In Ukraine alone, 43 people died on Friday due to extremely low temperatures exceeding 20 degrees below zero. The region faces its worst season in 50 years the Arctic climate.
According to the Ukrainian Ministry of Emergency in the last 24 hours have killed thirteen people, while from the beginning of the polar wave 723 have been hospitalized with symptoms of frostbite and hypothermia. Therefore, the authorities have enabled this Wednesday, throughout the country, with 1735 spaces for heating and hot food that people can protect themselves from cold.
The worst affected area is the eastern part, where temperatures have fallen below 20 degrees below zero. For Thursday is expected to fall to minus 29 degrees.
In Poland, the intense cold has killed at least twenty people, five of them on Wednesday, while two other victims have been recorded by inhaling carbon monoxide from a heater in disrepair.
In that country, thermometers have plunged on Wednesday below 20 degrees below zero, but expect weather services in the coming days will reach even up to minus 30 degrees.
In some cities, like Warsaw, were lit bonfires in the streets for the most vulnerable citizens can withstand hot and cold temperatures. Many people seeking home heat stoves, which can be dangerous if proper precautions are taken, recalled the authorities.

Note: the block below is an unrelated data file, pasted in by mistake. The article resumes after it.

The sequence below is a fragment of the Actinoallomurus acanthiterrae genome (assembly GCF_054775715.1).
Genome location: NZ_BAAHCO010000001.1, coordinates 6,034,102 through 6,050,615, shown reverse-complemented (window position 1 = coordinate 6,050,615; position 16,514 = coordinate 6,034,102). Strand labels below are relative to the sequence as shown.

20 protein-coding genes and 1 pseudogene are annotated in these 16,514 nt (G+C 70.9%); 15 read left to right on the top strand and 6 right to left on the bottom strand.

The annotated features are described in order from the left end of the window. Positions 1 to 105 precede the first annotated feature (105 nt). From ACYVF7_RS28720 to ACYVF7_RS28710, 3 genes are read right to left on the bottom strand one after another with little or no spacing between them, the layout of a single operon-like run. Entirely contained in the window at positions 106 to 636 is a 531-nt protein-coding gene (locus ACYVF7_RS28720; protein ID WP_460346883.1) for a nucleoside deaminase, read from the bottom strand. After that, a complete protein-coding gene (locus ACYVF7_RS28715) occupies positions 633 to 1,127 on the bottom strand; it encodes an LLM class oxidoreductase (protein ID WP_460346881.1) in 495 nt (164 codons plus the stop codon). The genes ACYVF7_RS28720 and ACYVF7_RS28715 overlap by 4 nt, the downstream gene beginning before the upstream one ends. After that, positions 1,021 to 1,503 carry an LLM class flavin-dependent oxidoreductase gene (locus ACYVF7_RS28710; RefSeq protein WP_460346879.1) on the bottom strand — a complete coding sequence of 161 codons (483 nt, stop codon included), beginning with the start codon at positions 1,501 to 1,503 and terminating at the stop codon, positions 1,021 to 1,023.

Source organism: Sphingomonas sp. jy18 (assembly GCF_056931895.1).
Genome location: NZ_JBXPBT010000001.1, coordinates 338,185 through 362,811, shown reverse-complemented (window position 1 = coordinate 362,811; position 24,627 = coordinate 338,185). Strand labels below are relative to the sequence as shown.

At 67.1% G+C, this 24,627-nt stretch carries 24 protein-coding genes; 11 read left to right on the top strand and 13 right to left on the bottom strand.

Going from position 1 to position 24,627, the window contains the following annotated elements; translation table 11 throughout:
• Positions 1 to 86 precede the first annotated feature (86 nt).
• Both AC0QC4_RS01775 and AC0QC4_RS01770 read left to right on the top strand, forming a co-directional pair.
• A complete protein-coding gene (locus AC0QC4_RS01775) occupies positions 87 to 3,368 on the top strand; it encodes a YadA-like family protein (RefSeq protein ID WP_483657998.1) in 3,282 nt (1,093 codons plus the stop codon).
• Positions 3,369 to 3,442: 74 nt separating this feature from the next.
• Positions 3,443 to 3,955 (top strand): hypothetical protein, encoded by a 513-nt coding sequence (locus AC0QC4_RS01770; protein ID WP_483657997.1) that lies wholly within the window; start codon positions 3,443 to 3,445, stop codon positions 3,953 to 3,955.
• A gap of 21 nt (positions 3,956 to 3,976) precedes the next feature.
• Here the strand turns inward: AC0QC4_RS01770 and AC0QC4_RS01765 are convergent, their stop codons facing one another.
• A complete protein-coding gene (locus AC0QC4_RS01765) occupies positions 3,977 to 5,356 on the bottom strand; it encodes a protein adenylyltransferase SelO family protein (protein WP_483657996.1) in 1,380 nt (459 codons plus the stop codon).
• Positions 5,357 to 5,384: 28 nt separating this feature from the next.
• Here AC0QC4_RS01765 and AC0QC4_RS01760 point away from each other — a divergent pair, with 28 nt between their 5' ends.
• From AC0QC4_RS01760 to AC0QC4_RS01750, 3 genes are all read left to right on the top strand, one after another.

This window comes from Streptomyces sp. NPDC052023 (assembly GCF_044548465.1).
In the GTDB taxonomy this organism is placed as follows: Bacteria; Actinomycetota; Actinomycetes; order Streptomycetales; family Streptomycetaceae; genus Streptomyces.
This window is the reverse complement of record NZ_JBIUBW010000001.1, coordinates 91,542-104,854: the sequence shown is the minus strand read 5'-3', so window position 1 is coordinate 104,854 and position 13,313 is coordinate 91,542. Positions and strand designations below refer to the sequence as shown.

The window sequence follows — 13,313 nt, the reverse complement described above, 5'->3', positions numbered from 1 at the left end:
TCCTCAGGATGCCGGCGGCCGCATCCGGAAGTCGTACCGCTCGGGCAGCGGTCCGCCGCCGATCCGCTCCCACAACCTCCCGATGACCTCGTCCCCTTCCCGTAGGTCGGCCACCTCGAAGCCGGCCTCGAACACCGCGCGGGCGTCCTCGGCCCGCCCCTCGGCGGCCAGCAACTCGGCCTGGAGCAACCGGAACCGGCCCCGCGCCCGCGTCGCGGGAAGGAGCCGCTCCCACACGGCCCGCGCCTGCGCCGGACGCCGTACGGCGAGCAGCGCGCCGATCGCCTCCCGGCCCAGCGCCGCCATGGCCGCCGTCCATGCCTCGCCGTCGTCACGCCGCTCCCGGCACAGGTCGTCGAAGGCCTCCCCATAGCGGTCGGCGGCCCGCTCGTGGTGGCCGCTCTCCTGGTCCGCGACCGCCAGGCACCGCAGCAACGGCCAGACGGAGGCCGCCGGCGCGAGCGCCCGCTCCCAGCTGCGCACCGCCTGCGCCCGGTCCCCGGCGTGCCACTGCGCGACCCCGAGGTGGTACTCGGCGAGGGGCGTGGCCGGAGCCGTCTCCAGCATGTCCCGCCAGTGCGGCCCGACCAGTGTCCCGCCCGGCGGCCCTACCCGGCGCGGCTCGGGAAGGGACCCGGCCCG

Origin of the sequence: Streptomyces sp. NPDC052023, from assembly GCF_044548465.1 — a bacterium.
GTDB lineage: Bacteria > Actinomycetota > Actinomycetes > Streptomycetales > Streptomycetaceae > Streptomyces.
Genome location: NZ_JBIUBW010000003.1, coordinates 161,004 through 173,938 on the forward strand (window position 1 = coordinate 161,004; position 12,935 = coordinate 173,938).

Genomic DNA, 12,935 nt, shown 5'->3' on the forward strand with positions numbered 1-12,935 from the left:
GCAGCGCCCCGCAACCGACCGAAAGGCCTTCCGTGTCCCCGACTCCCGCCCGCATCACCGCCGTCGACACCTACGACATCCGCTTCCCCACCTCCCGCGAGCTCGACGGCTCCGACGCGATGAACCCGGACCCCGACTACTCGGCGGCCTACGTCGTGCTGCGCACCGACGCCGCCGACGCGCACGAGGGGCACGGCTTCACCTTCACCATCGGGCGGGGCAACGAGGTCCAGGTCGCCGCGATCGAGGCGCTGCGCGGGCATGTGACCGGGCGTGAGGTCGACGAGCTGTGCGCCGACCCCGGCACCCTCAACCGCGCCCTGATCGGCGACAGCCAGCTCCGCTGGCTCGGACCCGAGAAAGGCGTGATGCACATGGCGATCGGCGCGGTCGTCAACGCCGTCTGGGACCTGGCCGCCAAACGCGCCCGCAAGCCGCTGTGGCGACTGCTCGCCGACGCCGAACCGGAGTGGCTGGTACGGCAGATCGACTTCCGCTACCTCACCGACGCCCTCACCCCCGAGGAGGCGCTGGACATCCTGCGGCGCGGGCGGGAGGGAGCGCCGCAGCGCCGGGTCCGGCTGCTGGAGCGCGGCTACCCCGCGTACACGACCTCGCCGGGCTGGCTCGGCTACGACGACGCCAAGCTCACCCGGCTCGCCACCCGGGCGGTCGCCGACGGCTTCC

Also the Baltic countries - Estonia, Latvia and Lithuania has one of the worst cold snaps in recent years, with temperatures in some locations are close to 30 degrees below zero.
So far, four people were killed in Lithuania, where in many localities the authorities have had to deal with people for frostbite and hypothermia. In Romania, the death toll has now reached 14, according to the Ministry of Health, and hundreds of homeless have been taken to community centers throughout the country to protect themselves from extreme cold, which in the central province of Covasna reached 32.5 degrees Celsius.
The first snowfall of this winter paralyzed the country for the weekend and left Bucharest alone. Thousands of vehicles on the roads were blocked, cut through the snow. Dozens of villages were without electricity and the government turned to the army and emergency services to rescue the victims of the storm.
Meteorologists explain the phenomenon as a mass of air from the south of Siberia, which extends practically over the entire territory of Russia and the extreme cold cause that affects most countries of Eastern Europe.
In Bulgaria, where the temperature has reached 29 degrees below zero, five people died in recent days.